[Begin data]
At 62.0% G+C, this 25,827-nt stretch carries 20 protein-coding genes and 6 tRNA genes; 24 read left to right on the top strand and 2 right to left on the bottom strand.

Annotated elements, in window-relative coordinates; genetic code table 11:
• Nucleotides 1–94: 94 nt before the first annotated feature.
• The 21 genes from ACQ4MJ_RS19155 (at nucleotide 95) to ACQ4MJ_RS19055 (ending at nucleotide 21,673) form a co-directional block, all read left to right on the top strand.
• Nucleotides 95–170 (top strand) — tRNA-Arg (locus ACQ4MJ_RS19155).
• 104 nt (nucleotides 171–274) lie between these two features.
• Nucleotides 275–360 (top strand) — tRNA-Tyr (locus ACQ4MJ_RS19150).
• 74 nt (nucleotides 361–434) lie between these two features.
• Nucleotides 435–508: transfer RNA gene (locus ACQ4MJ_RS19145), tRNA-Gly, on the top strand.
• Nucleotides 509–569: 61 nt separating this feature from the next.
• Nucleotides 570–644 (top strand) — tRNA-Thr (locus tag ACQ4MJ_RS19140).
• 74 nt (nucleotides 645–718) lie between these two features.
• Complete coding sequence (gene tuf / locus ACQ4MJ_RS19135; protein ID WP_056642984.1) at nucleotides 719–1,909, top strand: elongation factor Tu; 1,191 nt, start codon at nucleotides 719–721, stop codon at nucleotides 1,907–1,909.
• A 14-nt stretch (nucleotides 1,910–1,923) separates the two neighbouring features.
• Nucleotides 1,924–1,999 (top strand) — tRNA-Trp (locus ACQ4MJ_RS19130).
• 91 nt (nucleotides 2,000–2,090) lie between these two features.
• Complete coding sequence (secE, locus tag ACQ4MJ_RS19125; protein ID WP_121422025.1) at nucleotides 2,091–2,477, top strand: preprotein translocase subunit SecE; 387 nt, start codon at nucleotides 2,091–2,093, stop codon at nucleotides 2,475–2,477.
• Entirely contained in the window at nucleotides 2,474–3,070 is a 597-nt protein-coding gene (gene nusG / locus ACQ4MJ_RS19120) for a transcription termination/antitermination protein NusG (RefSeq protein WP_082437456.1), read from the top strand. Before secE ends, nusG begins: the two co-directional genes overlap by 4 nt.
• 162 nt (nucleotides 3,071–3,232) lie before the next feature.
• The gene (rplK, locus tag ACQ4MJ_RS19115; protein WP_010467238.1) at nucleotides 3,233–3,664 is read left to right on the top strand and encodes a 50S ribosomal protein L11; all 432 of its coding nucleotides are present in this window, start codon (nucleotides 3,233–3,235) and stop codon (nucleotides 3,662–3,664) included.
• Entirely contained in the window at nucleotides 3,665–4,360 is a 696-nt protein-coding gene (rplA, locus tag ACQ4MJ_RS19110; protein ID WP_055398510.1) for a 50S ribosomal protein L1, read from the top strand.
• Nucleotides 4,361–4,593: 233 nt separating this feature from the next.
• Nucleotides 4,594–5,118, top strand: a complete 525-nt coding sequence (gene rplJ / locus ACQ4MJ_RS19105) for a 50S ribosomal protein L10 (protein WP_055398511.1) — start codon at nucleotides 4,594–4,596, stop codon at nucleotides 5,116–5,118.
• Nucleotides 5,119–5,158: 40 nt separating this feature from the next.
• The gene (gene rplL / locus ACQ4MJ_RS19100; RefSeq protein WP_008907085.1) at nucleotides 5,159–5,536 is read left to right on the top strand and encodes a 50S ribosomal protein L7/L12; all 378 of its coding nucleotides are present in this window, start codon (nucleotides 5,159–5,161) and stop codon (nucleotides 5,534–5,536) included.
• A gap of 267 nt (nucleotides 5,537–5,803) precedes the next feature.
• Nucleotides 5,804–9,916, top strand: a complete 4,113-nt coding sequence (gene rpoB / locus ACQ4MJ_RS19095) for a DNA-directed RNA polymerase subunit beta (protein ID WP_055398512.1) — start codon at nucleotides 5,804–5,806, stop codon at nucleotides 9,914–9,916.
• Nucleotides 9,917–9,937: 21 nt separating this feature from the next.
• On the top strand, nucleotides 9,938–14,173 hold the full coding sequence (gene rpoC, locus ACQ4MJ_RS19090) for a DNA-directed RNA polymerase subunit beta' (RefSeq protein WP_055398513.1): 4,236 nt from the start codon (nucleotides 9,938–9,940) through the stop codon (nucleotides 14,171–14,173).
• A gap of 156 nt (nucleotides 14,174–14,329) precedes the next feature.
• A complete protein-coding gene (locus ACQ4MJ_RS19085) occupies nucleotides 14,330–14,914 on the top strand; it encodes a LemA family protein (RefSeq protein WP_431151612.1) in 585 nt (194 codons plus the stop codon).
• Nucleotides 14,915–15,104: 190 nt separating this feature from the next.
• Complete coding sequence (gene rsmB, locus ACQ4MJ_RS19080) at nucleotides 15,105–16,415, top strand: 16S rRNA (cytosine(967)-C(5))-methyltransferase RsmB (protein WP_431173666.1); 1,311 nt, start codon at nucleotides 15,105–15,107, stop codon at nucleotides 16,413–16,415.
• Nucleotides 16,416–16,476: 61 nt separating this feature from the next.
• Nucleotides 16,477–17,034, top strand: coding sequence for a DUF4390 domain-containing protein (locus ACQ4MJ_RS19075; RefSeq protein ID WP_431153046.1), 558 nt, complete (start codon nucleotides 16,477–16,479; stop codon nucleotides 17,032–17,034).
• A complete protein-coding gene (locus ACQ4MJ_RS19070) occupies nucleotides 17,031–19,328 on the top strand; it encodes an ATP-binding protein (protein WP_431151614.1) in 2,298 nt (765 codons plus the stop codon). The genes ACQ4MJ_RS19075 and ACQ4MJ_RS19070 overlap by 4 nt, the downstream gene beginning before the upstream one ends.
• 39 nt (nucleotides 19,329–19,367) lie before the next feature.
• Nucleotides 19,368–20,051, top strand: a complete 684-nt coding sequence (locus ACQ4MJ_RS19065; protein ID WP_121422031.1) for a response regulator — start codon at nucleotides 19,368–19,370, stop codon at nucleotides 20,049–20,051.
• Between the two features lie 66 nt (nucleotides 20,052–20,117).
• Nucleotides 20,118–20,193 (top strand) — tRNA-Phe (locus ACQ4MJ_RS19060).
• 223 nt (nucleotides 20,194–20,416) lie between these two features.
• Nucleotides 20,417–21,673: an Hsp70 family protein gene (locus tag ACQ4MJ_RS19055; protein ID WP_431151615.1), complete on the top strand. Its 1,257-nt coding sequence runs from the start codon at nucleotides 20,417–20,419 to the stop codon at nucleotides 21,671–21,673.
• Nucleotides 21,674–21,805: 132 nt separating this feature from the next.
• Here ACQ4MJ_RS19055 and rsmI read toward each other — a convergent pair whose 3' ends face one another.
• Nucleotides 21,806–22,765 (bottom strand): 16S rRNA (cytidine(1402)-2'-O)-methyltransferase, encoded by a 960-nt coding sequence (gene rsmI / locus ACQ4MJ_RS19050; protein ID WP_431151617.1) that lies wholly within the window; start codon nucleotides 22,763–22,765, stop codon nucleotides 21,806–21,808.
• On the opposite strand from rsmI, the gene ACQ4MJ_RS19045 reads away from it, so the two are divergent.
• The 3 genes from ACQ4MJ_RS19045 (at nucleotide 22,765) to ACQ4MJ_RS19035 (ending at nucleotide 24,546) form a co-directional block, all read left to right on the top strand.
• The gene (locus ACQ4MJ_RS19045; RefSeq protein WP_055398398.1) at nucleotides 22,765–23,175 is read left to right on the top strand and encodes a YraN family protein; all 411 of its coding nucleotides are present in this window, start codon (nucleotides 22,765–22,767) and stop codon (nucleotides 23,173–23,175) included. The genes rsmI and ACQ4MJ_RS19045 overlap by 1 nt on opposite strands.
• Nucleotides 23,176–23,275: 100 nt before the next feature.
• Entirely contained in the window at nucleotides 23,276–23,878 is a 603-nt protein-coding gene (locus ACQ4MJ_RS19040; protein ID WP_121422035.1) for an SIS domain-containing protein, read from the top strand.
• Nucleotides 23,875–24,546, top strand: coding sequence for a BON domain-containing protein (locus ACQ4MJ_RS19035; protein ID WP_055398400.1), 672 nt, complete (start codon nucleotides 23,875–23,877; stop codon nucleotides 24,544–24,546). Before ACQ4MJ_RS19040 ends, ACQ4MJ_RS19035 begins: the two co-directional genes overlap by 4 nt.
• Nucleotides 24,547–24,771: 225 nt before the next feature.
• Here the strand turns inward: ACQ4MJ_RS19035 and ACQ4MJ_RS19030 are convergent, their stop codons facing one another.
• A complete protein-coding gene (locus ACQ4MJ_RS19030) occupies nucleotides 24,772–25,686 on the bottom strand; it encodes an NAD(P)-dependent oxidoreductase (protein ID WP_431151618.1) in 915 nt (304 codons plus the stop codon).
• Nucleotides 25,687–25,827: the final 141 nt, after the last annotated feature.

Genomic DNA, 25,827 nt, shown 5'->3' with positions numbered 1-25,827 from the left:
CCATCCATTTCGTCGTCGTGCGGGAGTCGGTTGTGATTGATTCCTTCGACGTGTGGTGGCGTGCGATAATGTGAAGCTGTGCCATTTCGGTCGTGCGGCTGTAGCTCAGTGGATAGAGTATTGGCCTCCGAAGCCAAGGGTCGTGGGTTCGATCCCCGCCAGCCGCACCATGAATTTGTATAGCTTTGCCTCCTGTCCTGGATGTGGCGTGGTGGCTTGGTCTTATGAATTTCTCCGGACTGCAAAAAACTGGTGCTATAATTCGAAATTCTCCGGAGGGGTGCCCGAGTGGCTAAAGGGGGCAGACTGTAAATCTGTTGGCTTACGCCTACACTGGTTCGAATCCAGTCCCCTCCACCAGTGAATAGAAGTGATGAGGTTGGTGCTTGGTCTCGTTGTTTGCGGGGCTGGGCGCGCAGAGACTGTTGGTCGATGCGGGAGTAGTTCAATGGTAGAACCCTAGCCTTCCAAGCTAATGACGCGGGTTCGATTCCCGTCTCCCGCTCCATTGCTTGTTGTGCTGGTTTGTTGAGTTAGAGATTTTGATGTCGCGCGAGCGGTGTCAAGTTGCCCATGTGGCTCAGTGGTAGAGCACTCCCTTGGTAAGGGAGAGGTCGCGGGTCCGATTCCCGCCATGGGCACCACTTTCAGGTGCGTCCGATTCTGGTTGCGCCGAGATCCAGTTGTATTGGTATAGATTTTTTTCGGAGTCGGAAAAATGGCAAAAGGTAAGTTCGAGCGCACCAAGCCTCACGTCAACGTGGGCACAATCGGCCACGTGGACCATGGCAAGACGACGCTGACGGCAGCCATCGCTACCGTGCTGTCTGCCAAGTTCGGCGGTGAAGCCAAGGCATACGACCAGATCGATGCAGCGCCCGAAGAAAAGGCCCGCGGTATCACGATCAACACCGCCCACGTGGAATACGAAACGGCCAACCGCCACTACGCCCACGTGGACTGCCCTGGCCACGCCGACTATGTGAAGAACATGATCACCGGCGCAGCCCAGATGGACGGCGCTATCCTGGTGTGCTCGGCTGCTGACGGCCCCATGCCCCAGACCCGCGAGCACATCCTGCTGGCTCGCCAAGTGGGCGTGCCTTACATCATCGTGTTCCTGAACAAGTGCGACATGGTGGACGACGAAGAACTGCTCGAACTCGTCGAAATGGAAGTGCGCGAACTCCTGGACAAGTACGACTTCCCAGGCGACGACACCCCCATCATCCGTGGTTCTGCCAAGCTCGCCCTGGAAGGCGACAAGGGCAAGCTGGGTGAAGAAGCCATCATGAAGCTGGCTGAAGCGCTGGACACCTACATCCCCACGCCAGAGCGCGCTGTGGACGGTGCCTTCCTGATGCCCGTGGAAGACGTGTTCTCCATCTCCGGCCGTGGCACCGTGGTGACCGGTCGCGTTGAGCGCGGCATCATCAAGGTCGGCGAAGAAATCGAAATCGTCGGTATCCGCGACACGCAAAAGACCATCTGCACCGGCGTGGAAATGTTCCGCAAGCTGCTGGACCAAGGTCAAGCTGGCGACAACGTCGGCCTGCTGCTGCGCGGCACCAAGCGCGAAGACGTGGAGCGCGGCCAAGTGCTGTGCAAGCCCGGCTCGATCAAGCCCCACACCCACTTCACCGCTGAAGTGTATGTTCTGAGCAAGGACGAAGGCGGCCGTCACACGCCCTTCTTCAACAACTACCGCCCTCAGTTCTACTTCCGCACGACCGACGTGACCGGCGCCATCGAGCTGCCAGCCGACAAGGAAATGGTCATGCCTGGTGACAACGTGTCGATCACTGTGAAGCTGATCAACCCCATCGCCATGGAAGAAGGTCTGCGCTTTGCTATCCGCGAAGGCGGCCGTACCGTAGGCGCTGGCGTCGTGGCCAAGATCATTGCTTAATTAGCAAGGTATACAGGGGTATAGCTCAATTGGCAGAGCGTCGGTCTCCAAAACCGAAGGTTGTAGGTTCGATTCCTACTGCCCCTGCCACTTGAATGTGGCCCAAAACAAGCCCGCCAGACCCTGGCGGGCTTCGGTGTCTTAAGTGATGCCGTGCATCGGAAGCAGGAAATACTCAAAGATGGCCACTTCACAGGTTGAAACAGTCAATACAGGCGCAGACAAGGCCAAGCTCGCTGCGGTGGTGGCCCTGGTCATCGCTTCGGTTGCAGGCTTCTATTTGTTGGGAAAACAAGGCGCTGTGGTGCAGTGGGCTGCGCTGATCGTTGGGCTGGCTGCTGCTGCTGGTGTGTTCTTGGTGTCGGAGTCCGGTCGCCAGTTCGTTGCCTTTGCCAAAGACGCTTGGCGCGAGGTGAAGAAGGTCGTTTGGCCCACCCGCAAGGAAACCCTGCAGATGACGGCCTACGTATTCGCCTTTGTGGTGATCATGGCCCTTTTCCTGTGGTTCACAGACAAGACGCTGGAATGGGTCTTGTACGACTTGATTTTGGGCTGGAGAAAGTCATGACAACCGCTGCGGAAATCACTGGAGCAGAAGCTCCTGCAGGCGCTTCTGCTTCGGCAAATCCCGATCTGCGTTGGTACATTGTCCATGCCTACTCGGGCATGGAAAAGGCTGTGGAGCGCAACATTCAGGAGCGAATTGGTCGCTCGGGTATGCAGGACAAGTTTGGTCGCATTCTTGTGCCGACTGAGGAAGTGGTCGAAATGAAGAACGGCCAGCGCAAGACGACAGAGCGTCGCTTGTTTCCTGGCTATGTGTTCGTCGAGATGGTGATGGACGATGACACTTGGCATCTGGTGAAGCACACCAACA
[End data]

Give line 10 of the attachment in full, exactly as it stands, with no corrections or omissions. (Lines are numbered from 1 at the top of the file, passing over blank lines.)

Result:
• Nucleotides 509–569: 61 nt separating this feature from the next.